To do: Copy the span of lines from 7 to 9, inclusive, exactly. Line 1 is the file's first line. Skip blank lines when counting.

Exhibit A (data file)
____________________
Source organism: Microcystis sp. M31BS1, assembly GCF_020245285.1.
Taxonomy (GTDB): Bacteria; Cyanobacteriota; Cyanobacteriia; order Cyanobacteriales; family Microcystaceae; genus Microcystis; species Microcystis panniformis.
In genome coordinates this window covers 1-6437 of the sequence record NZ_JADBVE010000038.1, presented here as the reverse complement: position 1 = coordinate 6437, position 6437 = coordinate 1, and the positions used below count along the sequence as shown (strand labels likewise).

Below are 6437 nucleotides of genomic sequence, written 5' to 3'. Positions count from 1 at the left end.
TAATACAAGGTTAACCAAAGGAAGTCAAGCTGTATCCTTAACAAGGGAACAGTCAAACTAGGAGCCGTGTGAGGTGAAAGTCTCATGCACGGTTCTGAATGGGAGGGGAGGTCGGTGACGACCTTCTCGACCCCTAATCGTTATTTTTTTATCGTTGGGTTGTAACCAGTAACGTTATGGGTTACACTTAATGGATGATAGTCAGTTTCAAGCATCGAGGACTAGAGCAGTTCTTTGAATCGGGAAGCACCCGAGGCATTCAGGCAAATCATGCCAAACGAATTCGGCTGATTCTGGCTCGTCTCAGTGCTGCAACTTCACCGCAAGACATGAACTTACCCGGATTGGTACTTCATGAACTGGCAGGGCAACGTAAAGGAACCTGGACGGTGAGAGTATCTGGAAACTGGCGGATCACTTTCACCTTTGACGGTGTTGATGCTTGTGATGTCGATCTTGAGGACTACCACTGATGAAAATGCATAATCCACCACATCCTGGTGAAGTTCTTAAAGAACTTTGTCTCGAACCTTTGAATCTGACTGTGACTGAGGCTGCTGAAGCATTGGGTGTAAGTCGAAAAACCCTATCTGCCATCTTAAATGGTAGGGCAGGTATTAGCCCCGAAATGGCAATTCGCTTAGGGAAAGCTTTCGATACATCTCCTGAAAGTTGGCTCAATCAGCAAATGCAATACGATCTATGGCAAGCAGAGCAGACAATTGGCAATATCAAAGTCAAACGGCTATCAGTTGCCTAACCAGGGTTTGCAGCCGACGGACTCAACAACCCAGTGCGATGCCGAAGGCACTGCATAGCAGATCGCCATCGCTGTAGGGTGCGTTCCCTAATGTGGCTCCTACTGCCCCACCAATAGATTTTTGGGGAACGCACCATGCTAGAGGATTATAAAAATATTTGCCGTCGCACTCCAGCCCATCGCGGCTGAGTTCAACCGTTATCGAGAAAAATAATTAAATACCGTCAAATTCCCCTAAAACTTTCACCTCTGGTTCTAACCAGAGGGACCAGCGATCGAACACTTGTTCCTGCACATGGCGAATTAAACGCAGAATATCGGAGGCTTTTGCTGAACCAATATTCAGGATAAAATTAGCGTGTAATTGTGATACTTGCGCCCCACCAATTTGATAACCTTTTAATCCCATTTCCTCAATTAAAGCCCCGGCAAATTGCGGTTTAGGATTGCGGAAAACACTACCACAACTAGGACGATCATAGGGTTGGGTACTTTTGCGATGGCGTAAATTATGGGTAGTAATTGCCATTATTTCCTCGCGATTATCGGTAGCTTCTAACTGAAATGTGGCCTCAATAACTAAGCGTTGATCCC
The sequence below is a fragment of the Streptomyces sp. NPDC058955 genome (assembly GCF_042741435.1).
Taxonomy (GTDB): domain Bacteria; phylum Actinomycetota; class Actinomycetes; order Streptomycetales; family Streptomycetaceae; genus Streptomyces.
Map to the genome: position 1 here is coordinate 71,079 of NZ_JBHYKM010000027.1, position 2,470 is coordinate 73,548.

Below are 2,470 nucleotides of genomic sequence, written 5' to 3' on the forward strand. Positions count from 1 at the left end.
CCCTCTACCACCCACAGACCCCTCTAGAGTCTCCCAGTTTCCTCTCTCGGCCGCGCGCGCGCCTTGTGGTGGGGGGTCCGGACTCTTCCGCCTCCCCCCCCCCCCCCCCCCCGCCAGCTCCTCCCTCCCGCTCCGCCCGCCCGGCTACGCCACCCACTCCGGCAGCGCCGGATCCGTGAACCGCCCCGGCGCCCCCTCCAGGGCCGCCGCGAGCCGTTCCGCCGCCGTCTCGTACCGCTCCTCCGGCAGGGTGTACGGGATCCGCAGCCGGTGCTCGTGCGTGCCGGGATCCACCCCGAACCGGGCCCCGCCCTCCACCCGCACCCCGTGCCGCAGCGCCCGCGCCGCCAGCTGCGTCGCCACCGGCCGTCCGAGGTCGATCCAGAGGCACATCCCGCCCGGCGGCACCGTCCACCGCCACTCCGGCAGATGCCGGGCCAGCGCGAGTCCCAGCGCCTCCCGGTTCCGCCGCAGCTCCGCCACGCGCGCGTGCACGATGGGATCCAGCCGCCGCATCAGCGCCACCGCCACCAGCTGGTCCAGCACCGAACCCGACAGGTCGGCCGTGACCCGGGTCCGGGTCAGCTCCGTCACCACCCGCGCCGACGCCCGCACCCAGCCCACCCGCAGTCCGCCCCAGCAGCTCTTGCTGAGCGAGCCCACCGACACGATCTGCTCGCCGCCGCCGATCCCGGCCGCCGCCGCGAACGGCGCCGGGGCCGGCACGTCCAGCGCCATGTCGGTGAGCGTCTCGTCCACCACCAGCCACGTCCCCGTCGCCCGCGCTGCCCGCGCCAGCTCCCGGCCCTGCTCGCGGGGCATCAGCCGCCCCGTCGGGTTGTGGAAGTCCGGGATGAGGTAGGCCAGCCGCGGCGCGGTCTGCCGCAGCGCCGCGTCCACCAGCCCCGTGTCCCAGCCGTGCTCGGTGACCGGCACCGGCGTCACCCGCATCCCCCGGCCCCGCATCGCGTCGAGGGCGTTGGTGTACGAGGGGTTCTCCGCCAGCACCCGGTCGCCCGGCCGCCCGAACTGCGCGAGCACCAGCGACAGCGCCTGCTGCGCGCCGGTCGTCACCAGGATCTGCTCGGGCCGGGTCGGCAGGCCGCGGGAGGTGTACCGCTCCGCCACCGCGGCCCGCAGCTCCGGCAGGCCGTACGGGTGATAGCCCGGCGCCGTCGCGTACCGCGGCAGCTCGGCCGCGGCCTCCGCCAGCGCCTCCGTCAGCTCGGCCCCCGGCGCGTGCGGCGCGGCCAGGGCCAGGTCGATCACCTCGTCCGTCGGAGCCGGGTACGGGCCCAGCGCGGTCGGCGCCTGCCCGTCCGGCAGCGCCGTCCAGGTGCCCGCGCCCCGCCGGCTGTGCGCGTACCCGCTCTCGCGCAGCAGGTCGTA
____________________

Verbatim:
Taxonomy (GTDB): domain Bacteria; phylum Actinomycetota; class Actinomycetes; order Streptomycetales; family Streptomycetaceae; genus Streptomyces.
Map to the genome: position 1 here is coordinate 71,079 of NZ_JBHYKM010000027.1, position 2,470 is coordinate 73,548.

Below are 2,470 nucleotides of genomic sequence, written 5' to 3' on the forward strand. Positions count from 1 at the left end.